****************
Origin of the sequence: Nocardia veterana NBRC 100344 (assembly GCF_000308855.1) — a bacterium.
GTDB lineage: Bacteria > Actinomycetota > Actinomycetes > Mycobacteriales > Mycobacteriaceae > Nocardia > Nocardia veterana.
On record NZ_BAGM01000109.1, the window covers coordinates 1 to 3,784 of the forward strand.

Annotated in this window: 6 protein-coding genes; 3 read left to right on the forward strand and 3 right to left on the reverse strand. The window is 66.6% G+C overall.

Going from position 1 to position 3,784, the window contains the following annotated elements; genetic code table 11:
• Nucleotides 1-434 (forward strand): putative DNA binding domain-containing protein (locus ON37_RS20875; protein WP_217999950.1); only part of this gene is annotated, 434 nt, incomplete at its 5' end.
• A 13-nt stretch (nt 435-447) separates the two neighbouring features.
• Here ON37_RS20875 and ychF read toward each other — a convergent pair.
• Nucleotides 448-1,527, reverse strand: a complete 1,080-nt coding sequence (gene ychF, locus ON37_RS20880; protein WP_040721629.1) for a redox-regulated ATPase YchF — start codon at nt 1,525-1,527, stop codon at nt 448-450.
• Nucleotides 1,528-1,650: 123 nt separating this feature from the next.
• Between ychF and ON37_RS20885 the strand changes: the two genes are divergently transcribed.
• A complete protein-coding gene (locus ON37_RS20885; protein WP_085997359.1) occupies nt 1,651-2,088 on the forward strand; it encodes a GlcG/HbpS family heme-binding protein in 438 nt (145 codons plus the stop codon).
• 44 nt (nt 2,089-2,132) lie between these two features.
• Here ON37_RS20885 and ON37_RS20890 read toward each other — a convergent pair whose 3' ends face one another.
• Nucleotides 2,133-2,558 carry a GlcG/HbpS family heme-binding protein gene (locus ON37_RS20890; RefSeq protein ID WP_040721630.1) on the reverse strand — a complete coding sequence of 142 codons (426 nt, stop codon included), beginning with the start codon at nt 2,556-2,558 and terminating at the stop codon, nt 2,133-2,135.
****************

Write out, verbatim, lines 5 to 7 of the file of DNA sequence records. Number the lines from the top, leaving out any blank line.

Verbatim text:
Going from position 1 to position 3,784, the window contains the following annotated elements; genetic code table 11:
• Nucleotides 1-434 (forward strand): putative DNA binding domain-containing protein (locus ON37_RS20875; protein WP_217999950.1); only part of this gene is annotated, 434 nt, incomplete at its 5' end.
• A 13-nt stretch (nt 435-447) separates the two neighbouring features.